.NET Rocks!

Psychology in Programming with Adam Tornhill

Episode #1016 Thursday, July 31, 2014

Carl and Richard talk to Adam Tornhill about his work understanding the psychology of programming. The conversation starts out with some thinking around getting into "the flow," being able to focus effectively on programming. Adam then digs into where bugs come from and the role of complexity in code. He has been studying code repositories to determine where bugs are likely to appear based on the idea that complex code changes more than simple code. The discussion also explores the idea that while coding parallel code is challenging, parallel development is even harder - can you really get multiple people working on the same project at the same time? You think you do, but do you really! Time to study your source tracking system!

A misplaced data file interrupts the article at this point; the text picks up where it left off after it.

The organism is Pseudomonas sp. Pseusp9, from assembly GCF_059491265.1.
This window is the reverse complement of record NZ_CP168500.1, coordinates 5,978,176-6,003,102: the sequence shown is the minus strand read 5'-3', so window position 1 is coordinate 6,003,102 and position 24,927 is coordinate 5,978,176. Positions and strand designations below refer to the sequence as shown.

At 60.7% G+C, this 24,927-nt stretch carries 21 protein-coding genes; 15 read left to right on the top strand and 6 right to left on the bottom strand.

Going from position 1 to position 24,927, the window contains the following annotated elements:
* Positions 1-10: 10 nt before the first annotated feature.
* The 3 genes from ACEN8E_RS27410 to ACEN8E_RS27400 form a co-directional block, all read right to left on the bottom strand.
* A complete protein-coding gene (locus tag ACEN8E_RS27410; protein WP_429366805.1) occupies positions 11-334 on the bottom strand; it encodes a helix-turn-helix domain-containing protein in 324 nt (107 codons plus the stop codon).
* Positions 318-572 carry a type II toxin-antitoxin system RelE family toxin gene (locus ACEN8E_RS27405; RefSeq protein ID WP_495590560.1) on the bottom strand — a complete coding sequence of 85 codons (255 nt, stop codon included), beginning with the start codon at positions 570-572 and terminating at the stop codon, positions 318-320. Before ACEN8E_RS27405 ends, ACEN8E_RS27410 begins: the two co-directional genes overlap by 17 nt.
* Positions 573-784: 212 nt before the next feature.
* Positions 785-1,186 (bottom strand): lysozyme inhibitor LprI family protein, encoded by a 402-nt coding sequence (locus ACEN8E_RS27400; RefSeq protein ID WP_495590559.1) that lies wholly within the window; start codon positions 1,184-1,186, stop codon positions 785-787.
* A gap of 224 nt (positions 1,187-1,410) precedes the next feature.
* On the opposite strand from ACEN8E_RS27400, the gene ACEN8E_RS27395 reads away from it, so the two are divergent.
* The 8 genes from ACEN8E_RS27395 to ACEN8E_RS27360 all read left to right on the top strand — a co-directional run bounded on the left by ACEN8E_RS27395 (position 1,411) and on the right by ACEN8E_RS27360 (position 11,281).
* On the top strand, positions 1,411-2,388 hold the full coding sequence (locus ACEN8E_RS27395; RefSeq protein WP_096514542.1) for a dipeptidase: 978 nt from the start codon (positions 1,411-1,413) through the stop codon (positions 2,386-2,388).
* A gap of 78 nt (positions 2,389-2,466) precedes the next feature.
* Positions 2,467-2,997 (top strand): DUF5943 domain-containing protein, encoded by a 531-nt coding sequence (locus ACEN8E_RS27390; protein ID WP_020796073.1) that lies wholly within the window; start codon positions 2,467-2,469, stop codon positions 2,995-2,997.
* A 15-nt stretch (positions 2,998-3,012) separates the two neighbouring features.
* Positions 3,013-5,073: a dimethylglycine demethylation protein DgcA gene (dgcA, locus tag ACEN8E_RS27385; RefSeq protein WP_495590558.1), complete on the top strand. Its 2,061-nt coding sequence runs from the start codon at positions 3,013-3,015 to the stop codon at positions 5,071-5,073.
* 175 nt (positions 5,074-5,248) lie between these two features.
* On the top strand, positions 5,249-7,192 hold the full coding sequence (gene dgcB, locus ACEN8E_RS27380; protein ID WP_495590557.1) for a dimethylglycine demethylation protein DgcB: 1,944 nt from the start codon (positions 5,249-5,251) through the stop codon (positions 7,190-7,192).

Adam Tornhill

Adam combines degrees in engineering and psychology to get a different perspective on the cognitive and social challenges of software. In his day job as a software consultant Adam works as an architect and programmer. In that role he often codes in C#, Java and Python. In his spare time he's more likely to hack Clojure or Erlang. Adam has published an open-source library for building distributed Erlang nodes in C++. He's the author of the popular Lisp for the Web tutorial, has self-published a book on Patterns in C and is currently writing on Code as a Crime Scene for the Pragmatic Programmers. Other interests include modern history, music and martial arts.


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